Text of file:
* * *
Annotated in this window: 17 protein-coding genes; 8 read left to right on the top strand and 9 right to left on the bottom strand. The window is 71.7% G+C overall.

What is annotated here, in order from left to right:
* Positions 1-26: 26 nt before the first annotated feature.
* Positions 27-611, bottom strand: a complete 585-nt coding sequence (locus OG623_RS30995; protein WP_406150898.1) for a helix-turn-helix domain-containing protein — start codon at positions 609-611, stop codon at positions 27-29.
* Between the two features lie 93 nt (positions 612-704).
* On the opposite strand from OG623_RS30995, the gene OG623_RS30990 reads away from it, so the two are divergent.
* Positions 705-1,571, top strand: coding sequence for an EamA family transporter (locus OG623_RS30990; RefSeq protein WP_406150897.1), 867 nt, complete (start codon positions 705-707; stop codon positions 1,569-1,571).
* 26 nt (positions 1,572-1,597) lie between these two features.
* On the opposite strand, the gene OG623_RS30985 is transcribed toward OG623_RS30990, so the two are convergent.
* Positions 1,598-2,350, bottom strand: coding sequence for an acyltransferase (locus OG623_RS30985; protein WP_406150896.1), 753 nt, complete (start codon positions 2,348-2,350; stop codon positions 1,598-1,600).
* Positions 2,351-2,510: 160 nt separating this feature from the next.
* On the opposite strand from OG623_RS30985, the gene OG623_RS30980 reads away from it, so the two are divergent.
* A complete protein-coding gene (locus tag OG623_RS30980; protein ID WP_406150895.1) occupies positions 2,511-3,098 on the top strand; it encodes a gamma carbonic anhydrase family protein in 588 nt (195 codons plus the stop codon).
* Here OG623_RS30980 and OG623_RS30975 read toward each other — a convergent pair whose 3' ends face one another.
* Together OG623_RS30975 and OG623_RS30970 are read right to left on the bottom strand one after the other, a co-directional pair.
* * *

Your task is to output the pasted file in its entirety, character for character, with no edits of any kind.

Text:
Annotated in this window: 17 protein-coding genes; 8 read left to right on the top strand and 9 right to left on the bottom strand. The window is 71.7% G+C overall.

What is annotated here, in order from left to right:
* Positions 1-26: 26 nt before the first annotated feature.
* Positions 27-611, bottom strand: a complete 585-nt coding sequence (locus OG623_RS30995; protein WP_406150898.1) for a helix-turn-helix domain-containing protein — start codon at positions 609-611, stop codon at positions 27-29.
* Between the two features lie 93 nt (positions 612-704).
* On the opposite strand from OG623_RS30995, the gene OG623_RS30990 reads away from it, so the two are divergent.
* Positions 705-1,571, top strand: coding sequence for an EamA family transporter (locus OG623_RS30990; RefSeq protein WP_406150897.1), 867 nt, complete (start codon positions 705-707; stop codon positions 1,569-1,571).
* 26 nt (positions 1,572-1,597) lie between these two features.
* On the opposite strand, the gene OG623_RS30985 is transcribed toward OG623_RS30990, so the two are convergent.
* Positions 1,598-2,350, bottom strand: coding sequence for an acyltransferase (locus OG623_RS30985; protein WP_406150896.1), 753 nt, complete (start codon positions 2,348-2,350; stop codon positions 1,598-1,600).
* Positions 2,351-2,510: 160 nt separating this feature from the next.
* On the opposite strand from OG623_RS30985, the gene OG623_RS30980 reads away from it, so the two are divergent.
* A complete protein-coding gene (locus tag OG623_RS30980; protein ID WP_406150895.1) occupies positions 2,511-3,098 on the top strand; it encodes a gamma carbonic anhydrase family protein in 588 nt (195 codons plus the stop codon).
* Here OG623_RS30980 and OG623_RS30975 read toward each other — a convergent pair whose 3' ends face one another.
* Together OG623_RS30975 and OG623_RS30970 are read right to left on the bottom strand one after the other, a co-directional pair.